“Urban Hacking” is all kinds of artistic, socially or politically motivated, or even commercialized interventions in urban space, which change this space in an ephemeral or long-term sustainable way. We will elaborate on the various forms of urban interventions, and we will emphasize the need for urban interventions to open up for what we call a sphere of multiplicity rather than a limited spatial imaginary.
Often when urban issues are discussed, whether it is in the media, in a research or planning setting, the rhetoric is more about creating consensus around what is the “right” and what is the “wrong” way to make our cities, which proposes that there are no alternatives. This relates to a limited spatial imaginary that rather than opening up possibilities for positively and creatively mediate power imbalances attached to imaginaries regarding space, merely constructs a dichotomy between power and resistance.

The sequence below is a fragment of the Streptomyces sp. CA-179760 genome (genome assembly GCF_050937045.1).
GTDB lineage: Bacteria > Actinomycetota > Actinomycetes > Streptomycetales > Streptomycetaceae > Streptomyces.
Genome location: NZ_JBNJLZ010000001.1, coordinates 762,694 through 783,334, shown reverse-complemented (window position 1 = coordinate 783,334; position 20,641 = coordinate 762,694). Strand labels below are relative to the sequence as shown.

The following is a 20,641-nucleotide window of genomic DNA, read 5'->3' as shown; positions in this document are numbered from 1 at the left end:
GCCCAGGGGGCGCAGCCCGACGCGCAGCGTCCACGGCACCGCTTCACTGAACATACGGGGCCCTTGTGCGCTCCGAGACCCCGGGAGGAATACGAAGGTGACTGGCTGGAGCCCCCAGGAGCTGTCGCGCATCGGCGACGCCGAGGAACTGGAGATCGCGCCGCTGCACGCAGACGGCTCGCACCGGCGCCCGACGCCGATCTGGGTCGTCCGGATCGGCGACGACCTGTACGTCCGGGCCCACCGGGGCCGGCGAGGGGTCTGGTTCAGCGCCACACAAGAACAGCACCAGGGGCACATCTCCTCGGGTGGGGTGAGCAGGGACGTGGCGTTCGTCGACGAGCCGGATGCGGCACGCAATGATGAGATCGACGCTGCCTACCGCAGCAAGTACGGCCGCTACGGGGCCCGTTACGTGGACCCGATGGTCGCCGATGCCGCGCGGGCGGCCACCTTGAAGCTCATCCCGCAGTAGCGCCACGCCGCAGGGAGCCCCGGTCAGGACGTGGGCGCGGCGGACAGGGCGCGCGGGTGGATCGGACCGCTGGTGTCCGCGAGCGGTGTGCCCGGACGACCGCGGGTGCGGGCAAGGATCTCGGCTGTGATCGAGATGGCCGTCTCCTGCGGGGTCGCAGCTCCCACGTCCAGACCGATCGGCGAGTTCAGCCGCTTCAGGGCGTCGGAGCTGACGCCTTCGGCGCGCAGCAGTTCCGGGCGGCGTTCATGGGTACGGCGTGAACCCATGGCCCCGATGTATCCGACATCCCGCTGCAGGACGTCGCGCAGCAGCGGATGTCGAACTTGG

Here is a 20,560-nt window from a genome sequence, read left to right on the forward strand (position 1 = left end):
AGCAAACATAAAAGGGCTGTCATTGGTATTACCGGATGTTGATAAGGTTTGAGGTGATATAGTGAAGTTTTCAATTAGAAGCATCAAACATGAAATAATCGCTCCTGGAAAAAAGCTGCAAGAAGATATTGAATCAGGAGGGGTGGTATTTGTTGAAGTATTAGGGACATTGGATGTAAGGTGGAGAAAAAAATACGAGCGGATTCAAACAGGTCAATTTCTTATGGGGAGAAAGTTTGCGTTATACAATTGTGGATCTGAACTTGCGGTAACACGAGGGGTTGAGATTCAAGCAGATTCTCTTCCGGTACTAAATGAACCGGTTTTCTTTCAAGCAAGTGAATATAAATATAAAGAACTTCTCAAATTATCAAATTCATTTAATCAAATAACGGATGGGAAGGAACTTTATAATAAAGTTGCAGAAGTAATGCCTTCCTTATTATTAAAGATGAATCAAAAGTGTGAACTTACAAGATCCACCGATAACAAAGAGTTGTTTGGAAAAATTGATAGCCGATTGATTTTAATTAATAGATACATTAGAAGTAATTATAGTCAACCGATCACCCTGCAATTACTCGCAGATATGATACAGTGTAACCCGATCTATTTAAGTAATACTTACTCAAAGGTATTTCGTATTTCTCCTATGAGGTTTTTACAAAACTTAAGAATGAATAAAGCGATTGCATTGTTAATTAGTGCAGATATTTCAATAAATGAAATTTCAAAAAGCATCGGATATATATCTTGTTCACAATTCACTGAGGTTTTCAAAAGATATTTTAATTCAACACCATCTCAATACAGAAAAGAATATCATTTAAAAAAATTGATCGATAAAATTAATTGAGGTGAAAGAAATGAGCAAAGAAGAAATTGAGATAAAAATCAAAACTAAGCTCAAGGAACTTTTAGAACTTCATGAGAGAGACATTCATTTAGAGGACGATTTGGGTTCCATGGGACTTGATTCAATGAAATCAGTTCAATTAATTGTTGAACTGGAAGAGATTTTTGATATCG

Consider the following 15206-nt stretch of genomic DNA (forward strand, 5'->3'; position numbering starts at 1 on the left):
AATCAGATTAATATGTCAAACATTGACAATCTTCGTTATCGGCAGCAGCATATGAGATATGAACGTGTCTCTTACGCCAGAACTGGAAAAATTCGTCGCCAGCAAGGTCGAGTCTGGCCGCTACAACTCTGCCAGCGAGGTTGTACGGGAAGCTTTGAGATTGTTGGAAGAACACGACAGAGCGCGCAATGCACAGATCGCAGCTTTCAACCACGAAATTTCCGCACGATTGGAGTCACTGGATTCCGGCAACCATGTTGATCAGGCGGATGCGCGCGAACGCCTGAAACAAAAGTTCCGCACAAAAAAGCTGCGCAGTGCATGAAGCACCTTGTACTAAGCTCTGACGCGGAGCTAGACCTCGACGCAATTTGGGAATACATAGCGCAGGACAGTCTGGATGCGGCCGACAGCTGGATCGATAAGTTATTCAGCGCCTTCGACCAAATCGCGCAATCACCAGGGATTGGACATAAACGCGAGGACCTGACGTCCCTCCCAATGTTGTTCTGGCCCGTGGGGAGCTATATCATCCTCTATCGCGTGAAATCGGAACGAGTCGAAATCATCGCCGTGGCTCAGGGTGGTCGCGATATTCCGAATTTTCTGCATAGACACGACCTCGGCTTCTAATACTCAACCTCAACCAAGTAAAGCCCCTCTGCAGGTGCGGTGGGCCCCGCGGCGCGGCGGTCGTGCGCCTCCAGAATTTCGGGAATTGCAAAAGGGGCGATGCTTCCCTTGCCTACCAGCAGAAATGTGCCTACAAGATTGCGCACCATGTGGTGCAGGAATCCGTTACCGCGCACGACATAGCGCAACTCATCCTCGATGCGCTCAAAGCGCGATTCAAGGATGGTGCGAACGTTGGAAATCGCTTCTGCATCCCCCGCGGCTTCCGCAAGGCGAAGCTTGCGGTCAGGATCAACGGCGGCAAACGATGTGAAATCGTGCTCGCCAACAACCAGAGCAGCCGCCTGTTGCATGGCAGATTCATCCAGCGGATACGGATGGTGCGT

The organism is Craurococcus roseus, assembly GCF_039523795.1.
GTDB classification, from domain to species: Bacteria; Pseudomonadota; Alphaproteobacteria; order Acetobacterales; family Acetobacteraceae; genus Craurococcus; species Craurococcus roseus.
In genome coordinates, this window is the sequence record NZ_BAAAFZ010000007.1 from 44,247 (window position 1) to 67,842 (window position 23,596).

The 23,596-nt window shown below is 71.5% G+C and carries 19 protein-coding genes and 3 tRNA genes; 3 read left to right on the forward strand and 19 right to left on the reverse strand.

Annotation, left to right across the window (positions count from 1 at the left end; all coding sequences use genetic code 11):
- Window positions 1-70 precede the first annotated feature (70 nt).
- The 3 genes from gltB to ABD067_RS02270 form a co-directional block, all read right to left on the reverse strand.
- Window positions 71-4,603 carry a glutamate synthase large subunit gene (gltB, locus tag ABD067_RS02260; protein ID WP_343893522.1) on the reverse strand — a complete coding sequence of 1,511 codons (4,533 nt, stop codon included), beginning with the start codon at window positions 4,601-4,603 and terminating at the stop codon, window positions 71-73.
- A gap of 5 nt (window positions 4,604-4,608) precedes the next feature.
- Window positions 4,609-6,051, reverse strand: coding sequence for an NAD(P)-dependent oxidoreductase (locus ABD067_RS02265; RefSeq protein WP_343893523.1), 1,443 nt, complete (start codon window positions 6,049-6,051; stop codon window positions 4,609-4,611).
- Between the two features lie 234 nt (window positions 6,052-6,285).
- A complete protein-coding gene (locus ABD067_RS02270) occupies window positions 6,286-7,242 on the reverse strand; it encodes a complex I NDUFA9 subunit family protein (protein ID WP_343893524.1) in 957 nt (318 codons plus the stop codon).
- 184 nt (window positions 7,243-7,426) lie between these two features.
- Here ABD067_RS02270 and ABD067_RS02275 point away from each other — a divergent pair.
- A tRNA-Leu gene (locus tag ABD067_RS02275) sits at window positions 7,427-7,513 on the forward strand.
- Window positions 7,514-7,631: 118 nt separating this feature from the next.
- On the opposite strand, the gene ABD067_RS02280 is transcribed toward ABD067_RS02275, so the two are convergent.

Thus, we will argue that art should foster a conception of space as a sphere of multiplicity, that opens up for alternatives to the present order by challenging familiar categorizations, such as established views, assigned usage and the spatially constructed order by asking questions such as: What are these places? How do they function? Why are they there? Who can occupy them? Who has the right to speak about them?
Urban art needs to question aspects of the present, and imagining alternatives to the ruling order.
Because, in the end, the city is a public space, and an urban intervention – even a purely artistic one – can never be seen as neutral.
Cecilie Sachs Olsen, urbanist and performance researcher from Norway, currently PhD researcher at Queen Mary University of London (School of Geography), and Sabeth Tödtli, architect and urbanist from Zürich, together co-founded the social-artistic urban laboratory zURBS.